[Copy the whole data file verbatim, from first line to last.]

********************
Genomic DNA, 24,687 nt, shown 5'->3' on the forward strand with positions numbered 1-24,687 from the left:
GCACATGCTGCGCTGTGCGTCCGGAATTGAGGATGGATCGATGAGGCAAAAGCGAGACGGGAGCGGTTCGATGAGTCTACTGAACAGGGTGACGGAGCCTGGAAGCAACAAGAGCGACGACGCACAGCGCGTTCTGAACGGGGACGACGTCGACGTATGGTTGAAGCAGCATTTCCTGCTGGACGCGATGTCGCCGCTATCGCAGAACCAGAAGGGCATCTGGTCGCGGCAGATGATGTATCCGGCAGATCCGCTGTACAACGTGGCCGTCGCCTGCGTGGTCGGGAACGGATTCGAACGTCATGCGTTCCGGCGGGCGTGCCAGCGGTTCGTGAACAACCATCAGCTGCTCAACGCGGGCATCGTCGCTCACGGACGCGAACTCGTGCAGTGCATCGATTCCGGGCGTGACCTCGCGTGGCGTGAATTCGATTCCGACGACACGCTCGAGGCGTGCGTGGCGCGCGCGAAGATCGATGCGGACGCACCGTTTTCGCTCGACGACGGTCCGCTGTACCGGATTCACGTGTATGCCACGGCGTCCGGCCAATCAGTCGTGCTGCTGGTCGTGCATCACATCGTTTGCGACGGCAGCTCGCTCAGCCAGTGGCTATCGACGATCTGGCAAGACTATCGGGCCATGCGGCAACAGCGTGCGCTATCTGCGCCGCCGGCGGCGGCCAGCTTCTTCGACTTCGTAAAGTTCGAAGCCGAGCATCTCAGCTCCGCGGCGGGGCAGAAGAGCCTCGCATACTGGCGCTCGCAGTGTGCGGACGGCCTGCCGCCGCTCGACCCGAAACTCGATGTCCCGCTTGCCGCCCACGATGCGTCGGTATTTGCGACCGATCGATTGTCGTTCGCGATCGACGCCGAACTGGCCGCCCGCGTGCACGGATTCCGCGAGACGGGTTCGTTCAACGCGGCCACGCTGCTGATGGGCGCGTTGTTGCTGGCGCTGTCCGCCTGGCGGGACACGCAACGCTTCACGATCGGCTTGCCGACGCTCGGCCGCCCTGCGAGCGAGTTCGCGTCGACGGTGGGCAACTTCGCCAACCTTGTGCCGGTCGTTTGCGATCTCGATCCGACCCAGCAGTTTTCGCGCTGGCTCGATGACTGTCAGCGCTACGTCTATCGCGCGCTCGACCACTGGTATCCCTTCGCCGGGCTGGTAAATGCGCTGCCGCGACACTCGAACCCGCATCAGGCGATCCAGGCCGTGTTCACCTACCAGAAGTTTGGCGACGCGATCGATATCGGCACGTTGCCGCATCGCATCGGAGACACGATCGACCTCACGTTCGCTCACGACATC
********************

Genomic DNA, 24,687 nt, shown 5'->3' on the forward strand with positions numbered 1-24,687 from the left:
GCACATGCTGCGCTGTGCGTCCGGAATTGAGGATGGATCGATGAGGCAAAAGCGAGACGGGAGCGGTTCGATGAGTCTACTGAACAGGGTGACGGAGCCTGGAAGCAACAAGAGCGACGACGCACAGCGCGTTCTGAACGGGGACGACGTCGACGTATGGTTGAAGCAGCATTTCCTGCTGGACGCGATGTCGCCGCTATCGCAGAACCAGAAGGGCATCTGGTCGCGGCAGATGATGTATCCGGCAGATCCGCTGTACAACGTGGCCGTCGCCTGCGTGGTCGGGAACGGATTCGAACGTCATGCGTTCCGGCGGGCGTGCCAGCGGTTCGTGAACAACCATCAGCTGCTCAACGCGGGCATCGTCGCTCACGGACGCGAACTCGTGCAGTGCATCGATTCCGGGCGTGACCTCGCGTGGCGTGAATTCGATTCCGACGACACGCTCGAGGCGTGCGTGGCGCGCGCGAAGATCGATGCGGACGCACCGTTTTCGCTCGACGACGGTCCGCTGTACCGGATTCACGTGTATGCCACGGCGTCCGGCCAATCAGTCGTGCTGCTGGTCGTGCATCACATCGTTTGCGACGGCAGCTCGCTCAGCCAGTGGCTATCGACGATCTGGCAAGACTATCGGGCCATGCGGCAACAGCGTGCGCTATCTGCGCCGCCGGCGGCGGCCAGCTTCTTCGACTTCGTAAAGTTCGAAGCCGAGCATCTCAGCTCCGCGGCGGGGCAGAAGAGCCTCGCATACTGGCGCTCGCAGTGTGCGGACGGCCTGCCGCCGCTCGACCCGAAACTCGATGTCCCGCTTGCCGCCCACGATGCGTCGGTATTTGCGACCGATCGATTGTCGTTCGCGATCGACGCCGAACTGGCCGCCCGCGTGCACGGATTCCGCGAGACGGGTTCGTTCAACGCGGCCACGCTGCTGATGGGCGCGTTGTTGCTGGCGCTGTCCGCCTGGCGGGACACGCAACGCTTCACGATCGGCTTGCCGACGCTCGGCCGCCCTGCGAGCGAGTTCGCGTCGACGGTGGGCAACTTCGCCAACCTTGTGCCGGTCGTTTGCGATCTCGATCCGACCCAGCAGTTTTCGCGCTGGCTCGATGACTGTCAGCGCTACGTCTATCGCGCGCTCGACCACTGGTATCCCTTCGCCGGGCTGGTAAATGCGCTGCCGCGACACTCGAACCCGCATCAGGCGATCCAGGCCGTGTTCACCTACCAGAAGTTTGGCGACGCGATCGATATCGGCACGTTGCCGCATCGCATCGGAGACACGATCGACCTCACGTTCGCTCACGACATC